Treating an Eye Stye at Home

Updated on November 20, 2017
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Sara is a freelance writer who has been published in several publications. She is interested in health and wellness.

Eye Stye
Eye Stye | Source

The chances are high that if you are reading this, you know how miserable it can be to have an eye stye. The good news is that many times a stye can be treated easily at home!

What Is a Stye?

Before you can work on healing, you need to understand what a stye really is. There are a lot of problems associated with bumps around the eye, but a stye is fairly easy to identify. Styes are located on the ridge of your eye right along the lashes. According to the U.S. National Library of Medicine, a stye can appear swollen, red, or similar to a pimple. Styes are often painful, especially to the touch. Some individuals also find blinking to be painful, and complain of teary eyes. Without treatment, a stye generally goes away on its own after several days.

How Did I Get a Stye?

It is fairly simple; styes form because of bacteria. The U.S. National Library of Medicine says common causes are over-worn contact lenses, old makeup, and rubbing your eyes with dirty hands. When bacteria reaches the oil glands around your eyes, it becomes inflamed and infected.

To avoid future occurrences, you should try to figure out what caused your stye and address it. According to ABC News, makeup needs to be changed often to avoid eye infections. The rule of thumb is to switch out your mascara and eyeliner every four to six months. Eyeshadow should be replaced after one year. Contact lenses should only be worn the amount of time recommended by your eye doctor. Most contact lenses are not meant for extended wear or sleeping, and wearing them for sleep builds up bacteria. If at any point you develop an infection, you should dispose of your eye makeup and contact lenses and start with clean, new products. Most importantly, wash your hands!


Treating Your Stye

No one likes a stye, so it is surprising many people are unaware of how to treat them. Fortunately, it can be easy to heal a bump quickly at home. It may sound too simple, but by using a washcloth and hot water, you can diminish the style in just hours (sometimes even less).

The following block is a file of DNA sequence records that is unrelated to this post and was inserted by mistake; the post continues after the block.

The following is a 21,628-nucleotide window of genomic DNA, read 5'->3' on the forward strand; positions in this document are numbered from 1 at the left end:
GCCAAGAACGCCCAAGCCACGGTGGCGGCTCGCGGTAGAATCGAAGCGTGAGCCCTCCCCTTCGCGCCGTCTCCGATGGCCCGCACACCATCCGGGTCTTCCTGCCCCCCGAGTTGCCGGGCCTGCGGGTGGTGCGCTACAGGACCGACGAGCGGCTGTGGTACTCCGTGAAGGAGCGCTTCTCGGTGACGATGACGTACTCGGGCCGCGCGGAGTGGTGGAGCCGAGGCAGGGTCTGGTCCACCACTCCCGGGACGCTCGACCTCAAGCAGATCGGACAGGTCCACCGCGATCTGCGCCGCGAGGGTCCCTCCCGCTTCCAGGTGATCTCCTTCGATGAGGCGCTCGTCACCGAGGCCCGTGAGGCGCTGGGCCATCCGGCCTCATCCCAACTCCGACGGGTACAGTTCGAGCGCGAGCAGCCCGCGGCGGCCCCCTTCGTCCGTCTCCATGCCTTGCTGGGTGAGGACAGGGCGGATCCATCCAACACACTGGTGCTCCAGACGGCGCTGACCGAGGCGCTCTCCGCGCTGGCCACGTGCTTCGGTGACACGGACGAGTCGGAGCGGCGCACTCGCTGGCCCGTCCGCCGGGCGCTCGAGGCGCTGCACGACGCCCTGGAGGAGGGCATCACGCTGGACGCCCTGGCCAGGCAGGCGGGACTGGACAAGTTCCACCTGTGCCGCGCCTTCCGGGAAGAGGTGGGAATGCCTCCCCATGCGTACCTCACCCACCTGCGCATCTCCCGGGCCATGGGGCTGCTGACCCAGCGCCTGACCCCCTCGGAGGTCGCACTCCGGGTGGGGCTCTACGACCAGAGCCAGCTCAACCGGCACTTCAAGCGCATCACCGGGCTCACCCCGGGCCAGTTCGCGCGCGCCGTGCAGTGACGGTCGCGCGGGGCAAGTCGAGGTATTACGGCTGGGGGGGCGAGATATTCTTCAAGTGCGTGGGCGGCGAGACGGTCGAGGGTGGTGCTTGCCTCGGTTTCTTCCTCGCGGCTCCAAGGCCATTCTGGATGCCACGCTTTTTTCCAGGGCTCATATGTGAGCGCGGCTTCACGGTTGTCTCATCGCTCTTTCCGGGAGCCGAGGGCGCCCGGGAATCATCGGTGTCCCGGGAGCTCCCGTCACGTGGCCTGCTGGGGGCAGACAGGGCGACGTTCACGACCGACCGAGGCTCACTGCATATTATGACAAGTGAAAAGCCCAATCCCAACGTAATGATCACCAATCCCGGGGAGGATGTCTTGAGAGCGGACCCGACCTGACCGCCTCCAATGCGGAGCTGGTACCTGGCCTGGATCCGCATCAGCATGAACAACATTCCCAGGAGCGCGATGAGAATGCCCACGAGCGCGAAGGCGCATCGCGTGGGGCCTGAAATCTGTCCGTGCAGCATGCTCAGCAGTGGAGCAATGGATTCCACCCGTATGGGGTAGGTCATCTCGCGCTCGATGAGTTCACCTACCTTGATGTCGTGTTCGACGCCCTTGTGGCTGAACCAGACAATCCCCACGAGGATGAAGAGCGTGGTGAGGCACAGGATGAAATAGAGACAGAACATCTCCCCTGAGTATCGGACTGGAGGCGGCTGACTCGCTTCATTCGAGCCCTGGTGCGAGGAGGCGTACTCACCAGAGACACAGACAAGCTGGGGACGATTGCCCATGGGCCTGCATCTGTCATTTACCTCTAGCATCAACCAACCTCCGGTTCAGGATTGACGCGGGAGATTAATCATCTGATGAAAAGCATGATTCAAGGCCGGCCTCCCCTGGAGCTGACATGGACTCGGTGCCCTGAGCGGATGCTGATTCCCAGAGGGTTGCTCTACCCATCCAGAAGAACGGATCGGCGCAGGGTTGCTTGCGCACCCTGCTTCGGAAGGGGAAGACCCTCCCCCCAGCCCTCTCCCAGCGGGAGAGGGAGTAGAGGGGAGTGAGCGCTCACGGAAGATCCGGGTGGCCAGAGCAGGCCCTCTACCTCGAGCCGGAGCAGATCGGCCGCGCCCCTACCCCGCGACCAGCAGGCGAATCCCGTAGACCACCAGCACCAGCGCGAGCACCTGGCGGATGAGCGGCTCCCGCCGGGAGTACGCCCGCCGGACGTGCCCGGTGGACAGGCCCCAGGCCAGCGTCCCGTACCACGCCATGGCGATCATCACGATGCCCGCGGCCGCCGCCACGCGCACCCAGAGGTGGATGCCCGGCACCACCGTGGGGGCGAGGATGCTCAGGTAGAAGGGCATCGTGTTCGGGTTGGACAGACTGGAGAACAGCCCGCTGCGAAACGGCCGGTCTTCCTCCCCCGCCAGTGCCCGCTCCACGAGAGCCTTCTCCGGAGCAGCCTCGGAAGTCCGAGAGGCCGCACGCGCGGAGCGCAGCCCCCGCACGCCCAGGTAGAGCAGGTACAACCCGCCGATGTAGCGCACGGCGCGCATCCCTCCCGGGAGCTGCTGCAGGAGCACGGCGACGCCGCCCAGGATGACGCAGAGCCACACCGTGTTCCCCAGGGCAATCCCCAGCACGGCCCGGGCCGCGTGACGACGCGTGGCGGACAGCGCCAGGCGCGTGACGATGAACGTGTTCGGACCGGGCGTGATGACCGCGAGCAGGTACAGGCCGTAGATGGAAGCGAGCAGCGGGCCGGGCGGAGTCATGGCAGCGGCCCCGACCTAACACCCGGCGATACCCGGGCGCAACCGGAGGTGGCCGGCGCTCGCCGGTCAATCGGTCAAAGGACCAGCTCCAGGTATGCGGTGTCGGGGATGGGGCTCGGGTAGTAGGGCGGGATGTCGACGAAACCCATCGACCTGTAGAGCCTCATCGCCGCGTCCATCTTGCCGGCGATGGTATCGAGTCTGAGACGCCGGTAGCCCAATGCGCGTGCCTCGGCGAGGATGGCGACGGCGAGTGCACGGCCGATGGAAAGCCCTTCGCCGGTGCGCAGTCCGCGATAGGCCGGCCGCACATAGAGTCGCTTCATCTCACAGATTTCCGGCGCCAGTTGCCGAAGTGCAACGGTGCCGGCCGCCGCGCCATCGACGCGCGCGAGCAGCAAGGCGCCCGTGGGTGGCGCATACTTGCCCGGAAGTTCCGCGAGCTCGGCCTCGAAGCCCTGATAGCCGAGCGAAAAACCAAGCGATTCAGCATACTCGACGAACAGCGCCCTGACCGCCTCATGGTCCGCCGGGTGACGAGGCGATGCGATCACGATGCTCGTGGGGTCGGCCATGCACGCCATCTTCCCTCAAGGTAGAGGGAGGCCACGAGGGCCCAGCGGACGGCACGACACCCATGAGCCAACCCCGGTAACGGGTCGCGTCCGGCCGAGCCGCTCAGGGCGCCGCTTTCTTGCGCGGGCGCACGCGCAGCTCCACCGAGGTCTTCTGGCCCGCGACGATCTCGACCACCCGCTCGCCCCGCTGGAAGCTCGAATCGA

• First, find a clean washcloth.
  • Second, soak the cloth in warm water. The temperature should be very hot, but not so hot you burn yourself.
  • Third, hold the cloth over your eye. When the cloth is no longer warm, re-soak it and repeat the first two steps.

The more frequently you repeat these steps, the quicker healing will start, and pain will subside. The heat of the water reduces bacteria that is trapped inside of your eye and brings contents to a head. In my opinion, this is the very best way to handle a stye. You can also try using a heating pad. I have found this works really well too, but you need to be careful not to set the temperature too high.

Remember, when treating your stye, it is very important to have clean hands. Styes form from bacteria, so the goal is to reduce the bacteria! Do not touch your eye or the area around it any more than necessary. You should not attempt to drain the stye; if it needs to drain, the heat will help it to do so on its own. Do not use sharp objects anywhere near your eye! When treated properly, a stye can diminish within hours. Without treatment, it generally takes a few days. Treating it improperly can delay healing.

Follow-Up Care

If a warm washcloth or a heating pad doesn't work, consider seeing a doctor. Some M.D.s will prescribe a medication, or drain the stye. A doctor can also confirm that your bump is actually a stye, and not something more serious.

For more information, check out the following video from Livestrong!

How long did your stye last? (past or present)

See results

This content is accurate and true to the best of the author’s knowledge and does not substitute for diagnosis, prognosis, treatment, prescription, and/or dietary advice from a licensed health professional. Drugs, supplements, and natural remedies may have dangerous side effects. If pregnant or nursing, consult with a qualified provider on an individual basis. Seek immediate help if you are experiencing a medical emergency.


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